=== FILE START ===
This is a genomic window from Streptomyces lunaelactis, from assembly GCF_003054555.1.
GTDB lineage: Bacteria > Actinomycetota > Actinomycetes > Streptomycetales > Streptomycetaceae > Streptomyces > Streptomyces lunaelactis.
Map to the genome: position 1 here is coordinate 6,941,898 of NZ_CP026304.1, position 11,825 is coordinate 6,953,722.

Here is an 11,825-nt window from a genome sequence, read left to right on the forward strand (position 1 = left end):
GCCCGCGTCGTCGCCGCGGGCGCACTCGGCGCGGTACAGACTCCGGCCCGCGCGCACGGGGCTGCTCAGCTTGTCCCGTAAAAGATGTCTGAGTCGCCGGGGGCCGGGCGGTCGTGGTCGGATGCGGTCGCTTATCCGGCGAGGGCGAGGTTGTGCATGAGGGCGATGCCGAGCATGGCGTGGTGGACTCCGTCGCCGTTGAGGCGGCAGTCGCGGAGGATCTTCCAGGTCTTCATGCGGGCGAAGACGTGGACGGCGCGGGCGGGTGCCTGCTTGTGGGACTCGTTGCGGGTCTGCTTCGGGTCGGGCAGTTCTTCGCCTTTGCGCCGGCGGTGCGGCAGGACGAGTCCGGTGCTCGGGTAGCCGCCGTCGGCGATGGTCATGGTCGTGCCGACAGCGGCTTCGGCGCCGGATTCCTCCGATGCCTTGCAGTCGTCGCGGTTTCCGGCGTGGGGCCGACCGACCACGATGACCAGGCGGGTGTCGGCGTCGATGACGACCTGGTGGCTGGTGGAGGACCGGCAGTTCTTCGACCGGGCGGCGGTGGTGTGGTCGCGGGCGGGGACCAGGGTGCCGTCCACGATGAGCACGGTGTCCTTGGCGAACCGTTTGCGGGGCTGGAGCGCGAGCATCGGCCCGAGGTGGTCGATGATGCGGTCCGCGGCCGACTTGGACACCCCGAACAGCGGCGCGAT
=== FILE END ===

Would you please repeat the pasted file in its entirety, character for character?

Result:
This is a genomic window from Streptomyces lunaelactis, from assembly GCF_003054555.1.
GTDB lineage: Bacteria > Actinomycetota > Actinomycetes > Streptomycetales > Streptomycetaceae > Streptomyces > Streptomyces lunaelactis.
Map to the genome: position 1 here is coordinate 6,941,898 of NZ_CP026304.1, position 11,825 is coordinate 6,953,722.

Here is an 11,825-nt window from a genome sequence, read left to right on the forward strand (position 1 = left end):
GCCCGCGTCGTCGCCGCGGGCGCACTCGGCGCGGTACAGACTCCGGCCCGCGCGCACGGGGCTGCTCAGCTTGTCCCGTAAAAGATGTCTGAGTCGCCGGGGGCCGGGCGGTCGTGGTCGGATGCGGTCGCTTATCCGGCGAGGGCGAGGTTGTGCATGAGGGCGATGCCGAGCATGGCGTGGTGGACTCCGTCGCCGTTGAGGCGGCAGTCGCGGAGGATCTTCCAGGTCTTCATGCGGGCGAAGACGTGGACGGCGCGGGCGGGTGCCTGCTTGTGGGACTCGTTGCGGGTCTGCTTCGGGTCGGGCAGTTCTTCGCCTTTGCGCCGGCGGTGCGGCAGGACGAGTCCGGTGCTCGGGTAGCCGCCGTCGGCGATGGTCATGGTCGTGCCGACAGCGGCTTCGGCGCCGGATTCCTCCGATGCCTTGCAGTCGTCGCGGTTTCCGGCGTGGGGCCGACCGACCACGATGACCAGGCGGGTGTCGGCGTCGATGACGACCTGGTGGCTGGTGGAGGACCGGCAGTTCTTCGACCGGGCGGCGGTGGTGTGGTCGCGGGCGGGGACCAGGGTGCCGTCCACGATGAGCACGGTGTCCTTGGCGAACCGTTTGCGGGGCTGGAGCGCGAGCATCGGCCCGAGGTGGTCGATGATGCGGTCCGCGGCCGACTTGGACACCCCGAACAGCGGCGCGAT